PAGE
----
Happy Friday! We've told you our bike stories all week and now we're turning the tables. Tell us your bike story for a chance to win a copy of John Forester's Effective Cycling, seventh edition. Share your story in the comments section or on the MIT Press Facebook page and we'll enter you in a drawing to win a copy of the book. Please submit your stories by 5 pm Eastern on Monday, May 21st.
I’m a daily bike commuter, although perhaps I should say I’m a daily car door avoider. This past week (on bike to work week no less), I witnessed a biker get doored in front of me. It wasn’t the first time I’ve seen this occur, or, sadly, the last. Thankfully he walked away, but as I helped him up off the pavement and made sure he was okay, I noticed tears in his eyes. “This was only my second day riding a bike,” he muttered.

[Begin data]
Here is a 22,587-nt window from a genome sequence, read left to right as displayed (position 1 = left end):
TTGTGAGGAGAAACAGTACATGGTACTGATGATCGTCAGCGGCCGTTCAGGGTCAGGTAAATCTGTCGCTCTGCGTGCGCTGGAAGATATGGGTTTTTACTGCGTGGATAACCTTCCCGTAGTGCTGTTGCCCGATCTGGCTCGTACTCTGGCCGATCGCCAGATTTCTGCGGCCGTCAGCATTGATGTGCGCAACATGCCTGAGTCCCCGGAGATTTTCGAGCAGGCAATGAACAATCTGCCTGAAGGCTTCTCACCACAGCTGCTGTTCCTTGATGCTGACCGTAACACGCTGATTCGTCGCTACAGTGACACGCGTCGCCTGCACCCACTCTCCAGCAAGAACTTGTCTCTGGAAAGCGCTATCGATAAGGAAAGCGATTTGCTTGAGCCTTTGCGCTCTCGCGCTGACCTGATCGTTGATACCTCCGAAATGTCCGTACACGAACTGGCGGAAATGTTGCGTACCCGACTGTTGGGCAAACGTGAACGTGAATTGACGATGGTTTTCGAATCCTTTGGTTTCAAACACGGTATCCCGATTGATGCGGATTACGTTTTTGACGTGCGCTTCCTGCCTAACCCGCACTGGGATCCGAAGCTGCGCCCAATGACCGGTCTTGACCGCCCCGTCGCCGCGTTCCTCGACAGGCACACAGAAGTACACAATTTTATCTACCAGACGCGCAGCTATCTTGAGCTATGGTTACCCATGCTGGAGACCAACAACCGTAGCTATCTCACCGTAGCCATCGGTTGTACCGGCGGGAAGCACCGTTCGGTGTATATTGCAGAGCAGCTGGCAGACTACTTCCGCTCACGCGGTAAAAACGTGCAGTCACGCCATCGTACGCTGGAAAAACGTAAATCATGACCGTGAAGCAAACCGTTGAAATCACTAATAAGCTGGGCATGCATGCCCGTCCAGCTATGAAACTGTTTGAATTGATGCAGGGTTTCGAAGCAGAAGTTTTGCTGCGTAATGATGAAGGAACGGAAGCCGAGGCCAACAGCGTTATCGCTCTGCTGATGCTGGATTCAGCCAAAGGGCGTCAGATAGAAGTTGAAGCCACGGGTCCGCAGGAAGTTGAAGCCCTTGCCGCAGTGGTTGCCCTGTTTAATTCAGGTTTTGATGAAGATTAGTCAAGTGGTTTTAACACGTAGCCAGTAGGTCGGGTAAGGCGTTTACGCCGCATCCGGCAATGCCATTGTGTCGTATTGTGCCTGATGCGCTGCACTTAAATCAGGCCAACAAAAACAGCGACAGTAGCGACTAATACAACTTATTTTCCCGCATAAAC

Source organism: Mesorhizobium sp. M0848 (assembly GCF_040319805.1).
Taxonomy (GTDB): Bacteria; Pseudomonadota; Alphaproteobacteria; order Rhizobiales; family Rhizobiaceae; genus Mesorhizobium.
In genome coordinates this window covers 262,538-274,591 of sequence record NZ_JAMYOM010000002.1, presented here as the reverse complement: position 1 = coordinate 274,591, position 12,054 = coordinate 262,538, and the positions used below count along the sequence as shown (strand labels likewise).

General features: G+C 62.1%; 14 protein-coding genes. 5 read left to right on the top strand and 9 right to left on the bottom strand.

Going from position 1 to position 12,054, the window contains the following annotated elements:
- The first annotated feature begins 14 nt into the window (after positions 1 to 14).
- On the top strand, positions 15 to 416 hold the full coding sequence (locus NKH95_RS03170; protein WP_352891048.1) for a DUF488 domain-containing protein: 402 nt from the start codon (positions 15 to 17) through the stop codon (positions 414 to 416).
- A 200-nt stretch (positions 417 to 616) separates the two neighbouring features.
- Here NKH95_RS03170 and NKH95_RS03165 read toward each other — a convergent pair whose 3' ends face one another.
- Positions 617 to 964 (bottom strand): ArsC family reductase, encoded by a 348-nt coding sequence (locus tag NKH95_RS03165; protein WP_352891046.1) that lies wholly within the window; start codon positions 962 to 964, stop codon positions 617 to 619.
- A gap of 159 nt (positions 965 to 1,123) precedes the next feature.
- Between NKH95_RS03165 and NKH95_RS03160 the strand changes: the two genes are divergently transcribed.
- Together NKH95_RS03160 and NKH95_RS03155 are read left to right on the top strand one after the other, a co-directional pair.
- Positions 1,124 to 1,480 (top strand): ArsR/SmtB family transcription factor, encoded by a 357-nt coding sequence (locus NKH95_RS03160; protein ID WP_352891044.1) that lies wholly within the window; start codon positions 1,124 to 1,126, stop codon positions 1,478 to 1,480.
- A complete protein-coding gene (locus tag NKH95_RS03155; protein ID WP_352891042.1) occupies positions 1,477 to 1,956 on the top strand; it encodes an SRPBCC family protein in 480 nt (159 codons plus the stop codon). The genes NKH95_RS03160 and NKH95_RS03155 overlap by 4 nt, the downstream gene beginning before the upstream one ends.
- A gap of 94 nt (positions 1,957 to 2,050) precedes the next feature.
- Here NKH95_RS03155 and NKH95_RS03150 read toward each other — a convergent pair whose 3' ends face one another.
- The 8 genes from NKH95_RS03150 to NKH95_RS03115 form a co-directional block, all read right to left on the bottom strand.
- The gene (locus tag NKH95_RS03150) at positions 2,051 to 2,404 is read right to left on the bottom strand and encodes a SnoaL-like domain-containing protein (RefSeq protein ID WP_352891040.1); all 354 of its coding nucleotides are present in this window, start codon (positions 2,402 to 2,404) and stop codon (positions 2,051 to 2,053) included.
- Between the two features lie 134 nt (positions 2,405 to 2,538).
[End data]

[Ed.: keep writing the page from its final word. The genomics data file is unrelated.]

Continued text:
Bikers live in a dangerous world— a world where giant 1,000-lb creatures are constantly trying to maim and kill you. Forester’s Effective Cycling is a handy guide that helps us navigate these dangerous waters. While the book contains a lot of useful maintenance tips, the more important sections focus on how to properly share the road. Bike lanes are well and good; however, they often don’t avoid the dreaded “door-zone” (our biker friend from my previous paragraph was riding in a lane) and are often littered with obstacles. Forester teaches us to ride safely and to not let ourselves be regulated to the gutters.
I’ll end on a positive note. Every day I notice more and more people picking up the bike and putting down the keys. We are in the midst of a bicycle revolution and as our numbers and visibility grow, so does our safety. It’s important to remember that when all is said and done, biking is really fun!